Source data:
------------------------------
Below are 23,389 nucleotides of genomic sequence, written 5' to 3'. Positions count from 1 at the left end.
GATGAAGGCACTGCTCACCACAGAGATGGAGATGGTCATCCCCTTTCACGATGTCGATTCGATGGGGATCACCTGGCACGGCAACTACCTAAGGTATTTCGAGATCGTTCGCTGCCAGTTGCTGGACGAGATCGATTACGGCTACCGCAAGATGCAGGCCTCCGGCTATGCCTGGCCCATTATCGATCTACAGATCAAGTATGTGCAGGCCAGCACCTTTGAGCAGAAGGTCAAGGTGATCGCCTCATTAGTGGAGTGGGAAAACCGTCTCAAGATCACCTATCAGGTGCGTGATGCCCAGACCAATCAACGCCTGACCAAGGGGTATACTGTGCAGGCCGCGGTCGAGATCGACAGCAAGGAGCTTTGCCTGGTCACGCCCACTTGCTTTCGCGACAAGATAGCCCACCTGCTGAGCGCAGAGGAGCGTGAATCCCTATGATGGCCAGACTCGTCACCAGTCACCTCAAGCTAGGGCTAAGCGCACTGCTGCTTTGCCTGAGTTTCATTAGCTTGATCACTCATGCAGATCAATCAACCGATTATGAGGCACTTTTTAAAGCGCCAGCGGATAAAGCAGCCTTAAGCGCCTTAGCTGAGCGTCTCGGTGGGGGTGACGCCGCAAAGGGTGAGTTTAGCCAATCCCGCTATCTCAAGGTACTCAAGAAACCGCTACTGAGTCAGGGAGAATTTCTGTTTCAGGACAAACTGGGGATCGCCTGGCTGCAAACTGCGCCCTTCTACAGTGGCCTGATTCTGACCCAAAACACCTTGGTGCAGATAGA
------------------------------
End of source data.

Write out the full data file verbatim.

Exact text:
Below are 23,389 nucleotides of genomic sequence, written 5' to 3'. Positions count from 1 at the left end.
GATGAAGGCACTGCTCACCACAGAGATGGAGATGGTCATCCCCTTTCACGATGTCGATTCGATGGGGATCACCTGGCACGGCAACTACCTAAGGTATTTCGAGATCGTTCGCTGCCAGTTGCTGGACGAGATCGATTACGGCTACCGCAAGATGCAGGCCTCCGGCTATGCCTGGCCCATTATCGATCTACAGATCAAGTATGTGCAGGCCAGCACCTTTGAGCAGAAGGTCAAGGTGATCGCCTCATTAGTGGAGTGGGAAAACCGTCTCAAGATCACCTATCAGGTGCGTGATGCCCAGACCAATCAACGCCTGACCAAGGGGTATACTGTGCAGGCCGCGGTCGAGATCGACAGCAAGGAGCTTTGCCTGGTCACGCCCACTTGCTTTCGCGACAAGATAGCCCACCTGCTGAGCGCAGAGGAGCGTGAATCCCTATGATGGCCAGACTCGTCACCAGTCACCTCAAGCTAGGGCTAAGCGCACTGCTGCTTTGCCTGAGTTTCATTAGCTTGATCACTCATGCAGATCAATCAACCGATTATGAGGCACTTTTTAAAGCGCCAGCGGATAAAGCAGCCTTAAGCGCCTTAGCTGAGCGTCTCGGTGGGGGTGACGCCGCAAAGGGTGAGTTTAGCCAATCCCGCTATCTCAAGGTACTCAAGAAACCGCTACTGAGTCAGGGAGAATTTCTGTTTCAGGACAAACTGGGGATCGCCTGGCTGCAAACTGCGCCCTTCTACAGTGGCCTGATTCTGACCCAAAACACCTTGGTGCAGATAGA